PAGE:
With tips to maximize your walking endurance, you might be able to hike down the Grand Canyon. Of course hiking out is also recommended.
The answer is simply to take breaks. Most training programs that persons with MS attempt are continuous in nature, i.e., they exercise without a break. Recent research has shown that if MSers simply take breaks while they exercise they can walk longer distances and experience less fatigue. This type of exercise is called intermittent training and it has been shown to be effective not only in MS but in patients with cardiac conditions, obesity, and arthritis. It is also commonly used in improving athletic performance in disabled and non-disabled athletes.
An example of using intermittent training would be the following: imagine a person with MS cannot walk for longer than 10 minutes continuously without experiencing severe difficulties. He or she therefore would have difficulty increasing the total distance he could walk. Rather than having the person walk to exhaustion each time, I would suggest that the person only walks 3-4 minutes at a time, either resting or stretching for a few minutes in between each walk. He would do this 4-5 times, and as a result walk 12-20 minutes total, and probably with a better gait quality. The total volume of walking would be greater than if the person just walked continuously, and because fatigue was minimized, the overall quality would be greater. By training intermittently as opposed to continuously, walking endurance may significantly improve.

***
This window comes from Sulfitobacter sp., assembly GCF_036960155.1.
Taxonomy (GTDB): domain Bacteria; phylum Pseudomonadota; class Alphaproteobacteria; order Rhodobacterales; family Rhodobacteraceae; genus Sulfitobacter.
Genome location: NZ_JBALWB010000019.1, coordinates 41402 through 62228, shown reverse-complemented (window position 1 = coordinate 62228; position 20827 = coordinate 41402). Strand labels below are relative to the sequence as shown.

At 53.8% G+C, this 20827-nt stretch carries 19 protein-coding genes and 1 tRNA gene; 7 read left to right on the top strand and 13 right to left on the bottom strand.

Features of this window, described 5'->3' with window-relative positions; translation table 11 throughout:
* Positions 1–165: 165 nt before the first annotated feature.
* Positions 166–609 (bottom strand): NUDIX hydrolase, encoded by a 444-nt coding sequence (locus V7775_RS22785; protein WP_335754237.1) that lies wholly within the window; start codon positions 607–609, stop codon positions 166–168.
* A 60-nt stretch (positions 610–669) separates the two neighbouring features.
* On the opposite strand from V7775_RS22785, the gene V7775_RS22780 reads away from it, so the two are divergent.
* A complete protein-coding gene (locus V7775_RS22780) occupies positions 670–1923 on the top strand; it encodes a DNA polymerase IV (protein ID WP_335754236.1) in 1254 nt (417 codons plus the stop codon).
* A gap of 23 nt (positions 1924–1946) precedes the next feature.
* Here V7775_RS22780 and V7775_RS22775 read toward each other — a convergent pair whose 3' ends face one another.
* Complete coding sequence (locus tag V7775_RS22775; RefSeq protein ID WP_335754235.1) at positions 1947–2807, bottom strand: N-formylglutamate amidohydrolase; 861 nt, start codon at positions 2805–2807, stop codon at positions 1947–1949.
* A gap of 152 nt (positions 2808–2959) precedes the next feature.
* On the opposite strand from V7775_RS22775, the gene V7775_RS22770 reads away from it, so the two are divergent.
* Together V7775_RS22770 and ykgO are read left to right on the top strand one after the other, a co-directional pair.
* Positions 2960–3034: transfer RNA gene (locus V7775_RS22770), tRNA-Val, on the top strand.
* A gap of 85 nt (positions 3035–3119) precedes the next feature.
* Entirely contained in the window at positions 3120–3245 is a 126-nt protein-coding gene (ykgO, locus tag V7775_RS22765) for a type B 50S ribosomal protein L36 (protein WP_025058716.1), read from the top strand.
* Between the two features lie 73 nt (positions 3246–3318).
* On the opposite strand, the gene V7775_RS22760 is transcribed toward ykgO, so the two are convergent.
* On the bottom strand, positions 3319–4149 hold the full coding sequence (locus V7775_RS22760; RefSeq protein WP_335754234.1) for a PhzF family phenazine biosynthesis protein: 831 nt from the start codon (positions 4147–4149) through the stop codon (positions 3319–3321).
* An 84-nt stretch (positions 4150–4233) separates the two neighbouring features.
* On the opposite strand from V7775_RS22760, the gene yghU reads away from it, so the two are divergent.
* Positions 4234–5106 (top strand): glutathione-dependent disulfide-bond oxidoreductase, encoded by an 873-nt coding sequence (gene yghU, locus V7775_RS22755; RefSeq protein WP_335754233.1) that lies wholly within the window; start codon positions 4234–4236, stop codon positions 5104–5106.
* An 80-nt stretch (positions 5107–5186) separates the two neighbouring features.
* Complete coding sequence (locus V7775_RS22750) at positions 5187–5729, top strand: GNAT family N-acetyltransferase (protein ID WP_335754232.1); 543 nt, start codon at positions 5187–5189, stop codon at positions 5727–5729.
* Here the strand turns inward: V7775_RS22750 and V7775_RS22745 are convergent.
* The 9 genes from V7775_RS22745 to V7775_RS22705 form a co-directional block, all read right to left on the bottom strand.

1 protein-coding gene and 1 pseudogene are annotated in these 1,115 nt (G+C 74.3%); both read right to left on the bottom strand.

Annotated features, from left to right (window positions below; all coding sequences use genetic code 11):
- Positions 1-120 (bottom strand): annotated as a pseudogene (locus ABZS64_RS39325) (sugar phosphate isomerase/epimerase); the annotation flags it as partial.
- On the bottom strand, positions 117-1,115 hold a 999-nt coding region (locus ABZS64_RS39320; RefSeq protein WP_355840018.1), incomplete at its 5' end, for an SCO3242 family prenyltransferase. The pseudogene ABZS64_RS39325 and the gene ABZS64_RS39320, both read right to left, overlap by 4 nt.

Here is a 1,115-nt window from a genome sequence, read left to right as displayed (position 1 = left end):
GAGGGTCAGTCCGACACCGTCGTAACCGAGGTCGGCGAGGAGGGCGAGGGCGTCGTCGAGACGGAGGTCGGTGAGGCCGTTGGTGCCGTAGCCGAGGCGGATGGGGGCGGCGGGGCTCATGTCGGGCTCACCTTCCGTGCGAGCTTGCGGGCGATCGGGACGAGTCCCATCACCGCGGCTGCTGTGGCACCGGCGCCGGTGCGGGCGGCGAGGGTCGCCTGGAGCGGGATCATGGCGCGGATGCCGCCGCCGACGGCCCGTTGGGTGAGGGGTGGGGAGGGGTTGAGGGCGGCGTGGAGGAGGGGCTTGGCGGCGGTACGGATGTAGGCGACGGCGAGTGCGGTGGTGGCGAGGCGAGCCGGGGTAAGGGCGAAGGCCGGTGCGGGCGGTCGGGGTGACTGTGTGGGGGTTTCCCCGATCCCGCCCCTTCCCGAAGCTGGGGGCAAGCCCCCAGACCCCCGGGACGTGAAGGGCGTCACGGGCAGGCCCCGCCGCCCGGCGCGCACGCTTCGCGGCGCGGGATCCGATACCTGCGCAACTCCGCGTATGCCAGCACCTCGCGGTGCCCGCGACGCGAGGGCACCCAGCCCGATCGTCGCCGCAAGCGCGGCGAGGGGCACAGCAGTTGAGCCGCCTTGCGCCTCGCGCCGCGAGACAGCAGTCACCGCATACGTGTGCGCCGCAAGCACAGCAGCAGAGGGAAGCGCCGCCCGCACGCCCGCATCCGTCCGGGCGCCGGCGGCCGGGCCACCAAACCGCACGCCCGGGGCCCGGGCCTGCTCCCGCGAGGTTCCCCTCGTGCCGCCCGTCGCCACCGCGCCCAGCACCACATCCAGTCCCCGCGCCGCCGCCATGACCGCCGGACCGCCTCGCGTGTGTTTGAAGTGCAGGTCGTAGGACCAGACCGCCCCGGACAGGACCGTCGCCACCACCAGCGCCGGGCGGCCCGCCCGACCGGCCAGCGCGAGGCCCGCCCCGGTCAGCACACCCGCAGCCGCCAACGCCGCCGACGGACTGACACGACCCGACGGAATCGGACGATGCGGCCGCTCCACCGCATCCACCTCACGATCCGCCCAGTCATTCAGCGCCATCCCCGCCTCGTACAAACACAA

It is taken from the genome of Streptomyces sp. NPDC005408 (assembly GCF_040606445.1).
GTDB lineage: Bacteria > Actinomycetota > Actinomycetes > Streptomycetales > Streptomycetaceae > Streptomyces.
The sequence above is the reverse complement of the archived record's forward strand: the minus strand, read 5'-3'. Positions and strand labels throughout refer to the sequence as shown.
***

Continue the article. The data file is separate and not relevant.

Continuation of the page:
Frequent breaks, say resting on a wooden toadstool in the middle of an eclectic park in New Zealand, is one trick to going farther.
A second intervention that persons with MS can use to improve their gait endurance is also quite simple: cooling. A fundamental physiologic reason for gait endurance impairment in MS is that transmission through demyelinated nerves decreases as temperature goes up. More, simply the hotter someone with MS gets, the harder it is for them to performed a sustained activity. This makes exercise extremely problematic for someone with MS as sustained exercise can increase core temperature. This is one of the reasons that intermittent walking may be so effective in helping persons with MS: the rest breaks allow core temperature to lower.